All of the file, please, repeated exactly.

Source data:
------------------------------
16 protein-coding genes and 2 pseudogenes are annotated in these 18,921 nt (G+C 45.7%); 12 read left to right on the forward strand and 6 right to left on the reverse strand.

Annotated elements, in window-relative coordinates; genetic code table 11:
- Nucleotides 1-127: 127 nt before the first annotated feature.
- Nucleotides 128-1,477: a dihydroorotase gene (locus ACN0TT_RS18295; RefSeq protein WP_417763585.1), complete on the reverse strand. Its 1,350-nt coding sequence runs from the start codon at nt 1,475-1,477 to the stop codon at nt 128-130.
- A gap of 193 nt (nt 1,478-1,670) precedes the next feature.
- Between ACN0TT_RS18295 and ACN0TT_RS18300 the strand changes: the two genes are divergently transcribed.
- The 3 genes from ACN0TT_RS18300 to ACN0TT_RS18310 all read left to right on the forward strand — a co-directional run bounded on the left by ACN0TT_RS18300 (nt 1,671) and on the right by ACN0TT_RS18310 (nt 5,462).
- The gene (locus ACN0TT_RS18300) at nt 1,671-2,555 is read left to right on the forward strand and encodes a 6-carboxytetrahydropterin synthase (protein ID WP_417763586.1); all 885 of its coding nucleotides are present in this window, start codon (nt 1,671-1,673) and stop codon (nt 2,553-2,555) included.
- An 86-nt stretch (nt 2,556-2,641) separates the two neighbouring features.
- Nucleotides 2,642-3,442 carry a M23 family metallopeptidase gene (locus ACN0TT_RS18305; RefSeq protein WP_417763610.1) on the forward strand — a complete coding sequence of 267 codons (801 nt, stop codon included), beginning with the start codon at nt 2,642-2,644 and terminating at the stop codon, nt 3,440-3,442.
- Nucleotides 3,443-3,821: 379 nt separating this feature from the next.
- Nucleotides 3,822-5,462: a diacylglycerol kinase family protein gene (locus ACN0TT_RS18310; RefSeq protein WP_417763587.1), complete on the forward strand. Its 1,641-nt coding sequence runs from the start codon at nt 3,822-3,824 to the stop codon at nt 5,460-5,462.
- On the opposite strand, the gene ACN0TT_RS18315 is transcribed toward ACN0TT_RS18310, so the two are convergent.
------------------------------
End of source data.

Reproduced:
16 protein-coding genes and 2 pseudogenes are annotated in these 18,921 nt (G+C 45.7%); 12 read left to right on the forward strand and 6 right to left on the reverse strand.

Annotated elements, in window-relative coordinates; genetic code table 11:
- Nucleotides 1-127: 127 nt before the first annotated feature.
- Nucleotides 128-1,477: a dihydroorotase gene (locus ACN0TT_RS18295; RefSeq protein WP_417763585.1), complete on the reverse strand. Its 1,350-nt coding sequence runs from the start codon at nt 1,475-1,477 to the stop codon at nt 128-130.
- A gap of 193 nt (nt 1,478-1,670) precedes the next feature.
- Between ACN0TT_RS18295 and ACN0TT_RS18300 the strand changes: the two genes are divergently transcribed.
- The 3 genes from ACN0TT_RS18300 to ACN0TT_RS18310 all read left to right on the forward strand — a co-directional run bounded on the left by ACN0TT_RS18300 (nt 1,671) and on the right by ACN0TT_RS18310 (nt 5,462).
- The gene (locus ACN0TT_RS18300) at nt 1,671-2,555 is read left to right on the forward strand and encodes a 6-carboxytetrahydropterin synthase (protein ID WP_417763586.1); all 885 of its coding nucleotides are present in this window, start codon (nt 1,671-1,673) and stop codon (nt 2,553-2,555) included.
- An 86-nt stretch (nt 2,556-2,641) separates the two neighbouring features.
- Nucleotides 2,642-3,442 carry a M23 family metallopeptidase gene (locus ACN0TT_RS18305; RefSeq protein WP_417763610.1) on the forward strand — a complete coding sequence of 267 codons (801 nt, stop codon included), beginning with the start codon at nt 2,642-2,644 and terminating at the stop codon, nt 3,440-3,442.
- Nucleotides 3,443-3,821: 379 nt separating this feature from the next.
- Nucleotides 3,822-5,462: a diacylglycerol kinase family protein gene (locus ACN0TT_RS18310; RefSeq protein WP_417763587.1), complete on the forward strand. Its 1,641-nt coding sequence runs from the start codon at nt 3,822-3,824 to the stop codon at nt 5,460-5,462.
- On the opposite strand, the gene ACN0TT_RS18315 is transcribed toward ACN0TT_RS18310, so the two are convergent.